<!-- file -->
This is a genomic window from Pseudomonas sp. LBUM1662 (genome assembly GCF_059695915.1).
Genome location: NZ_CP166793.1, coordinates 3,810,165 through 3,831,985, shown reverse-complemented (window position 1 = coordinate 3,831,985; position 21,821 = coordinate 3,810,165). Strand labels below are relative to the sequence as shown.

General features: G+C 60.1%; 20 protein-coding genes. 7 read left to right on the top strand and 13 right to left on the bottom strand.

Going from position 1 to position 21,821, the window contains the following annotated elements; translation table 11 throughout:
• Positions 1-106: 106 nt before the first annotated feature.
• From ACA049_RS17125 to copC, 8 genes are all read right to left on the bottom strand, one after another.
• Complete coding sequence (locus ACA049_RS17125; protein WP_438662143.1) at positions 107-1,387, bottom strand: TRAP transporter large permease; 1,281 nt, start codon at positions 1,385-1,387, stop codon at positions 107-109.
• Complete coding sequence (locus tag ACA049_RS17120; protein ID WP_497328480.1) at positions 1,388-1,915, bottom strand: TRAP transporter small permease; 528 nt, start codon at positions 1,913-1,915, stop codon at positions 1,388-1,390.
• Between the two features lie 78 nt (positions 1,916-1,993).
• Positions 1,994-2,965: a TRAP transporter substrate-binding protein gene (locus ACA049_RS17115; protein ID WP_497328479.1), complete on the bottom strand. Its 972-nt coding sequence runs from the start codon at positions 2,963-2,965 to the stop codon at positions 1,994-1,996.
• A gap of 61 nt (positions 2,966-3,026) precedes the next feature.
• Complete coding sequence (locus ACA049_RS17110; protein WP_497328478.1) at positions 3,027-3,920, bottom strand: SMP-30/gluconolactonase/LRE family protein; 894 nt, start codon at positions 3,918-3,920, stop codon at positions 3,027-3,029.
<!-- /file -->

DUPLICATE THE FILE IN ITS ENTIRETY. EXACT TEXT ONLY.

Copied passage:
This is a genomic window from Pseudomonas sp. LBUM1662 (genome assembly GCF_059695915.1).
Genome location: NZ_CP166793.1, coordinates 3,810,165 through 3,831,985, shown reverse-complemented (window position 1 = coordinate 3,831,985; position 21,821 = coordinate 3,810,165). Strand labels below are relative to the sequence as shown.

General features: G+C 60.1%; 20 protein-coding genes. 7 read left to right on the top strand and 13 right to left on the bottom strand.

Going from position 1 to position 21,821, the window contains the following annotated elements; translation table 11 throughout:
• Positions 1-106: 106 nt before the first annotated feature.
• From ACA049_RS17125 to copC, 8 genes are all read right to left on the bottom strand, one after another.
• Complete coding sequence (locus ACA049_RS17125; protein WP_438662143.1) at positions 107-1,387, bottom strand: TRAP transporter large permease; 1,281 nt, start codon at positions 1,385-1,387, stop codon at positions 107-109.
• Complete coding sequence (locus tag ACA049_RS17120; protein ID WP_497328480.1) at positions 1,388-1,915, bottom strand: TRAP transporter small permease; 528 nt, start codon at positions 1,913-1,915, stop codon at positions 1,388-1,390.
• Between the two features lie 78 nt (positions 1,916-1,993).
• Positions 1,994-2,965: a TRAP transporter substrate-binding protein gene (locus ACA049_RS17115; protein ID WP_497328479.1), complete on the bottom strand. Its 972-nt coding sequence runs from the start codon at positions 2,963-2,965 to the stop codon at positions 1,994-1,996.
• A gap of 61 nt (positions 2,966-3,026) precedes the next feature.
• Complete coding sequence (locus ACA049_RS17110; protein WP_497328478.1) at positions 3,027-3,920, bottom strand: SMP-30/gluconolactonase/LRE family protein; 894 nt, start codon at positions 3,918-3,920, stop codon at positions 3,027-3,029.